Interesting Facts About Selenium

foods high in selenium

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What is Selenium?

Selenium is an essential mineral for our bodies, which is found naturally in the soil, water, and certain food produce. Although our body requires only a small amount of selenium, the nutrient plays a crucial role in regulating our metabolism and thyroid function. Selenium also influences our cognitive functions, fertility, and our immune health. In our bodies, the mineral can be traced in our skeletal muscles. It’s crucial yet relatively simple, IKR.

Food Sources High in Selenium

The following food items are generally high in Selenium content.

  • Brazil nuts
  • Seafood and fish
  • Meat, poultry, and eggs
  • Cereals and other grains
  • Dairy products

The Selenium found in food products depends on the Selenium content of the soil it was grown on, and in the water used to grow the same. The Selenium content we derive from consuming animal meat also varies, as it does with plant produce. It’s because there’s no fixed guarantee of the amount of Selenium they derive themselves from the plants they eat.

Selenium’s Antioxidant Properties

Selenium has found itself at the center of much favorable media attention due to its high antioxidant properties. Antioxidants keep us protected against cell damage caused by free radicals. When unhealthy habits such as smoking, alcohol consumption and stress cause our bodies to produce excessive free radicals and trigger oxidative stress, which causes cell damage, we are prone to higher risk of developing multiple diseases. Premature aging, stroke risk, heart disease, cancer and Alzheimer’s are all associated with oxidative stress. Antioxidants such as Selenium keep a check on the number of free radicals operating inside our body and neutralize them when exceeding a healthy number. In this way, Selenium’s antioxidant properties protects our bodies from incurring cell damage.

Correct Proportion of Intake

Now, that you’ve learned about the many benefits of consuming Selenium rich food, you must want to know what the Recommended Dietary Allowance for the nutrient is. The RDA stipulates how much Selenium your body should consume, either directly from food or any extra supplement. It is possible to enjoy your RDA of Selenium from food products alone. The upper limit for including Selenium in your diet is 400mg daily. If you exceed this amount, you are risking an overdose.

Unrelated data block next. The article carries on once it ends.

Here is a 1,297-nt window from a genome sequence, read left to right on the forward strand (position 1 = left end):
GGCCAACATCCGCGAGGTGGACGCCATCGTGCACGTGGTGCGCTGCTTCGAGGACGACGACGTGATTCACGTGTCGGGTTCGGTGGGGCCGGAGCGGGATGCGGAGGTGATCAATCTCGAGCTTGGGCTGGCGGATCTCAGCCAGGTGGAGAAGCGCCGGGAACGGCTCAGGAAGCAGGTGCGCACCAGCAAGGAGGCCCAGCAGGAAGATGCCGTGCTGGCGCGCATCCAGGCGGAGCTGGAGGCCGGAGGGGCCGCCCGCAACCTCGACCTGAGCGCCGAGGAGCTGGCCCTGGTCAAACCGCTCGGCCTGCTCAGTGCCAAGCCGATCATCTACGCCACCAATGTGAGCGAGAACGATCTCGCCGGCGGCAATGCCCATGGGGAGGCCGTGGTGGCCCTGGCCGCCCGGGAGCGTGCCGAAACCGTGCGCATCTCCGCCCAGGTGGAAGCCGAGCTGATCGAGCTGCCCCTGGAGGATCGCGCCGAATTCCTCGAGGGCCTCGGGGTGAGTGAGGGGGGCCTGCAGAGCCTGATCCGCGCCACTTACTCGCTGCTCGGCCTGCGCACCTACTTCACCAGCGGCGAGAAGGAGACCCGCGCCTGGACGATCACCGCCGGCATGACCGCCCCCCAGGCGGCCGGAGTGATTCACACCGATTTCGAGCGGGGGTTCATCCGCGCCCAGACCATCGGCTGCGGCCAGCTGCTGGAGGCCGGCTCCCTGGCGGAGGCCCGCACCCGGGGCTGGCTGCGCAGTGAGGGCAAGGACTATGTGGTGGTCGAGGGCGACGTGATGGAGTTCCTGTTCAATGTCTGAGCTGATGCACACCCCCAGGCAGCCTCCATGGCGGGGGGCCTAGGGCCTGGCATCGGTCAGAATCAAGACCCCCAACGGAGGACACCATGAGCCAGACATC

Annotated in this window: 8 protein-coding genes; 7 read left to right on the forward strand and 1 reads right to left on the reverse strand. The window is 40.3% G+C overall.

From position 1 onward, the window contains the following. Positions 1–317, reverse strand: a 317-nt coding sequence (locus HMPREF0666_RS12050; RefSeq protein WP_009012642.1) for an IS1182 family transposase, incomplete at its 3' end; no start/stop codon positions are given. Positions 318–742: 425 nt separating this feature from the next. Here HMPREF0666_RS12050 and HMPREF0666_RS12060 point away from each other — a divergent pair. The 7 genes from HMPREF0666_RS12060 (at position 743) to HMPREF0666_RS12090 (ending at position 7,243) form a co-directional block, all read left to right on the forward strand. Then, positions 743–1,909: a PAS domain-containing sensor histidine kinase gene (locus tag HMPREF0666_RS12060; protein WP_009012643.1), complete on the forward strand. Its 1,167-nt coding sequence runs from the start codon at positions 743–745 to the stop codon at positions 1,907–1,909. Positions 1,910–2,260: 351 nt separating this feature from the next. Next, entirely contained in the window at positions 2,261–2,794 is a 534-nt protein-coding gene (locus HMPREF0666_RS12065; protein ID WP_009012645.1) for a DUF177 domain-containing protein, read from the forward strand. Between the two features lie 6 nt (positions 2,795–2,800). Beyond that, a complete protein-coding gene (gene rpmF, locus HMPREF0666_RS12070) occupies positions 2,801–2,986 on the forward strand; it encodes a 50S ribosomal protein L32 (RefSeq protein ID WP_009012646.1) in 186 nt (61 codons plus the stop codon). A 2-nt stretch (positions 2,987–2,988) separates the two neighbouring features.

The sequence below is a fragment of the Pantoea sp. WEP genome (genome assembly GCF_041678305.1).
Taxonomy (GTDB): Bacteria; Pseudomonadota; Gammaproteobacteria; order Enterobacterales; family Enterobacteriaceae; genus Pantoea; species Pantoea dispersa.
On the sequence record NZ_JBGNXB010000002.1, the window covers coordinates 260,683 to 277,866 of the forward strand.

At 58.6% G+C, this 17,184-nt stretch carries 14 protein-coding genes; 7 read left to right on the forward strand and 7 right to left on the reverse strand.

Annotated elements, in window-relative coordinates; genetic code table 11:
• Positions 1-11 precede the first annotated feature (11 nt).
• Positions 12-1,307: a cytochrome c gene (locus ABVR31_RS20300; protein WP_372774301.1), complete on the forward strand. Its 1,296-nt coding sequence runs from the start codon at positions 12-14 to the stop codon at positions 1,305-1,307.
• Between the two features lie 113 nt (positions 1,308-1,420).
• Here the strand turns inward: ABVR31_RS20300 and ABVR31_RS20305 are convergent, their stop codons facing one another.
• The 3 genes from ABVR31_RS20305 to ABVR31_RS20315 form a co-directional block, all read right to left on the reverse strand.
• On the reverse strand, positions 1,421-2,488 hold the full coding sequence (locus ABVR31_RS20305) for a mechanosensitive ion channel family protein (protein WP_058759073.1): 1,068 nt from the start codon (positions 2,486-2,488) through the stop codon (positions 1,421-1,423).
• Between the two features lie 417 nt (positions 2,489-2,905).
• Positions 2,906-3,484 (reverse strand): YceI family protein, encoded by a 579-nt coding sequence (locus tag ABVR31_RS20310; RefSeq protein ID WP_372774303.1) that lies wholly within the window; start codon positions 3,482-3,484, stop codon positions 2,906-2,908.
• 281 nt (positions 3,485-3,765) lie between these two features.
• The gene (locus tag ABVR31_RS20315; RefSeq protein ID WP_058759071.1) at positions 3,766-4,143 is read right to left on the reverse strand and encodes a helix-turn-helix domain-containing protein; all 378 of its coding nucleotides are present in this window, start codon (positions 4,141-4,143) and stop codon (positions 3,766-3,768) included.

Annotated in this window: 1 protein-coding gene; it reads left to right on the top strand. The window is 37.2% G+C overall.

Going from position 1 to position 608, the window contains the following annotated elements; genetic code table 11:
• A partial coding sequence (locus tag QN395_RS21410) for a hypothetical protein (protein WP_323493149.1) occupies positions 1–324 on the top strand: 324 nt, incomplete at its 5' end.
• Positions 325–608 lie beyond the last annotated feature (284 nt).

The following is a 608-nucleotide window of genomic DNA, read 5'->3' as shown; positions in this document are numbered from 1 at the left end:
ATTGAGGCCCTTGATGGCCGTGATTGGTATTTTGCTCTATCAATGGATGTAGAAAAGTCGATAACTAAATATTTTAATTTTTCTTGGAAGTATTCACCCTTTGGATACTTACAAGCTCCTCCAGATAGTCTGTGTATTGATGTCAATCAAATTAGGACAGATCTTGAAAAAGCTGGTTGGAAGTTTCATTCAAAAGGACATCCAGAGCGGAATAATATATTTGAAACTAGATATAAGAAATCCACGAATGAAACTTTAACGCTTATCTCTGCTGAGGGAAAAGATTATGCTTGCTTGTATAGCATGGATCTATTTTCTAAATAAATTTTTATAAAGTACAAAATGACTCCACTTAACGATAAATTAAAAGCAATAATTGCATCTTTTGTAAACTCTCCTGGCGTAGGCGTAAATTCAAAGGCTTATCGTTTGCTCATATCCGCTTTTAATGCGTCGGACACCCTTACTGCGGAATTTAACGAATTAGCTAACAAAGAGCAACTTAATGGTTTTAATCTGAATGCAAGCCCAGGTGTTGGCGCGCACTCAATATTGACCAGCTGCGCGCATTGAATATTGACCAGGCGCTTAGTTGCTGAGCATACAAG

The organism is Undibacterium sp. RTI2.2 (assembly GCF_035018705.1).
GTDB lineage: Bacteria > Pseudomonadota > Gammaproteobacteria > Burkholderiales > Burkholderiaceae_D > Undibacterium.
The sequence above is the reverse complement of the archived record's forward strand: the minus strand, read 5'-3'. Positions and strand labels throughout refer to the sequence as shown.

200mg Selenium Supplements

If you are unable to receive your RDA of Selenium from your regular diet, you can rely on Selenium supplements sold in the market in capsule/tablet form. These Selenium supplements are made available in 200mg form, which adequately meet your day’s antioxidant requirements. They are available much like you can find with other helpful products such as magnesium, potassium, and cinnamon.

Side-effects

Selenium is a trace mineral, which means that our body only needs a small amount of it. If you consume an excessive amount of Selenium in the long-term, you could predispose yourself to a wealth of health problems such as –

  • Hair loss
  • Stomach upset
  • Respiratory disease
  • Kidney failure
  • Heart attack
  • Nausea
  • Brittleness and discoloration of nails
  • Muscle tenderness
  • Irritability
  • Fatigue
  • Skin flushing
  • Bad breath
  • Skin lesions

Conclusion

You will benefit from introducing Selenium into your diet for its significant antioxidant functions – just be careful not to consume a high amount of the mineral chronically to protect from experiencing negative side-effects.

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FAQ

What is selenium?

Selenium is an essential mineral for our bodies, which is found naturally in the soil, water, and certain food produce. Although our body requires only a small amount of selenium, the nutrient plays a crucial role in regulating our metabolism and thyroid function. Selenium also influences our cognitive functions, fertility, and our immune health. In our bodies, the mineral can be traced in our skeletal muscles.

What foods are high in selenium?

Brazil nuts
Seafood and fish
Meat, poultry, and eggs
Cereals and other grains
Dairy products

Is selenium an antioxidant?

Selenium has found itself at the center of much favorable media attention due to its high antioxidant properties. Antioxidants keep us protected against cell damage caused by free radicals. When unhealthy habits such as smoking, alcohol consumption and stress cause our bodies to produce excessive free radicals and trigger oxidative stress, which causes cell damage, we are prone to higher risk of developing multiple diseases.

Additional Resources:

Selenium Nutrition: Harvard School of Public Health

US Department of Agriculture – Selenium

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